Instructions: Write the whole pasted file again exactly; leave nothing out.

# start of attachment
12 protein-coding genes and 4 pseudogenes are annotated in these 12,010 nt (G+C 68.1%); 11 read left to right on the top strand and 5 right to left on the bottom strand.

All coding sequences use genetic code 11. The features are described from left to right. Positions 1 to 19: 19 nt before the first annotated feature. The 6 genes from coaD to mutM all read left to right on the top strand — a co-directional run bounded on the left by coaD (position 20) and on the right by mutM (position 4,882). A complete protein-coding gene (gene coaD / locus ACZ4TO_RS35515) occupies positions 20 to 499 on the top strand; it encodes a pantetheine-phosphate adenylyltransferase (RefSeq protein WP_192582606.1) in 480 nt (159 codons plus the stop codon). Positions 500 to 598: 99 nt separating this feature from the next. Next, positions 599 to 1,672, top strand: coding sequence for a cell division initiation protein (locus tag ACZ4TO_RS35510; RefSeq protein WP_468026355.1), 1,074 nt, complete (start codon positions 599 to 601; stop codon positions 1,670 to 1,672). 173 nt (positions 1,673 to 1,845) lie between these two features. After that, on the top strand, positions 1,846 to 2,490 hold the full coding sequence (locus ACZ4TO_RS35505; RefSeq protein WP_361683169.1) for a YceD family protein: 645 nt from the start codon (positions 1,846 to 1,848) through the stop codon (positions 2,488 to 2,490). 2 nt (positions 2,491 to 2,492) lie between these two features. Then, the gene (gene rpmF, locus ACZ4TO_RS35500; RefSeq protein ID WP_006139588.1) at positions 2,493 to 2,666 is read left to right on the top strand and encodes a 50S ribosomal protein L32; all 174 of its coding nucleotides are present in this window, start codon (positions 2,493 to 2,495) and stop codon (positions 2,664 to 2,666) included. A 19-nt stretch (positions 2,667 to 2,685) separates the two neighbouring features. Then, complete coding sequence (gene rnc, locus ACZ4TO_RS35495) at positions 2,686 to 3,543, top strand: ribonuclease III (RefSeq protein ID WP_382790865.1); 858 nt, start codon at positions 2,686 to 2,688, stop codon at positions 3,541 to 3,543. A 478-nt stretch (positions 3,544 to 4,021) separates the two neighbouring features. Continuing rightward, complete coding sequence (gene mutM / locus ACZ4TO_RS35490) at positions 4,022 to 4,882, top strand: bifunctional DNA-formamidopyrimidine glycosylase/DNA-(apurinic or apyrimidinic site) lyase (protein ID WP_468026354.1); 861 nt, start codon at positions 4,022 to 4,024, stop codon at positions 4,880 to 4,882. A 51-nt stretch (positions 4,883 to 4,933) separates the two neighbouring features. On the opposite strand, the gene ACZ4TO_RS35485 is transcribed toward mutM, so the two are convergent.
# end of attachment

12 protein-coding genes and 4 pseudogenes are annotated in these 12,010 nt (G+C 68.1%); 11 read left to right on the top strand and 5 right to left on the bottom strand.

All coding sequences use genetic code 11. The features are described from left to right. Positions 1 to 19: 19 nt before the first annotated feature. The 6 genes from coaD to mutM all read left to right on the top strand — a co-directional run bounded on the left by coaD (position 20) and on the right by mutM (position 4,882). A complete protein-coding gene (gene coaD / locus ACZ4TO_RS35515) occupies positions 20 to 499 on the top strand; it encodes a pantetheine-phosphate adenylyltransferase (RefSeq protein WP_192582606.1) in 480 nt (159 codons plus the stop codon). Positions 500 to 598: 99 nt separating this feature from the next. Next, positions 599 to 1,672, top strand: coding sequence for a cell division initiation protein (locus tag ACZ4TO_RS35510; RefSeq protein WP_468026355.1), 1,074 nt, complete (start codon positions 599 to 601; stop codon positions 1,670 to 1,672). 173 nt (positions 1,673 to 1,845) lie between these two features. After that, on the top strand, positions 1,846 to 2,490 hold the full coding sequence (locus ACZ4TO_RS35505; RefSeq protein WP_361683169.1) for a YceD family protein: 645 nt from the start codon (positions 1,846 to 1,848) through the stop codon (positions 2,488 to 2,490). 2 nt (positions 2,491 to 2,492) lie between these two features. Then, the gene (gene rpmF, locus ACZ4TO_RS35500; RefSeq protein ID WP_006139588.1) at positions 2,493 to 2,666 is read left to right on the top strand and encodes a 50S ribosomal protein L32; all 174 of its coding nucleotides are present in this window, start codon (positions 2,493 to 2,495) and stop codon (positions 2,664 to 2,666) included. A 19-nt stretch (positions 2,667 to 2,685) separates the two neighbouring features. Then, complete coding sequence (gene rnc, locus ACZ4TO_RS35495) at positions 2,686 to 3,543, top strand: ribonuclease III (RefSeq protein ID WP_382790865.1); 858 nt, start codon at positions 2,686 to 2,688, stop codon at positions 3,541 to 3,543. A 478-nt stretch (positions 3,544 to 4,021) separates the two neighbouring features. Continuing rightward, complete coding sequence (gene mutM / locus ACZ4TO_RS35490) at positions 4,022 to 4,882, top strand: bifunctional DNA-formamidopyrimidine glycosylase/DNA-(apurinic or apyrimidinic site) lyase (protein ID WP_468026354.1); 861 nt, start codon at positions 4,022 to 4,024, stop codon at positions 4,880 to 4,882. A 51-nt stretch (positions 4,883 to 4,933) separates the two neighbouring features. On the opposite strand, the gene ACZ4TO_RS35485 is transcribed toward mutM, so the two are convergent.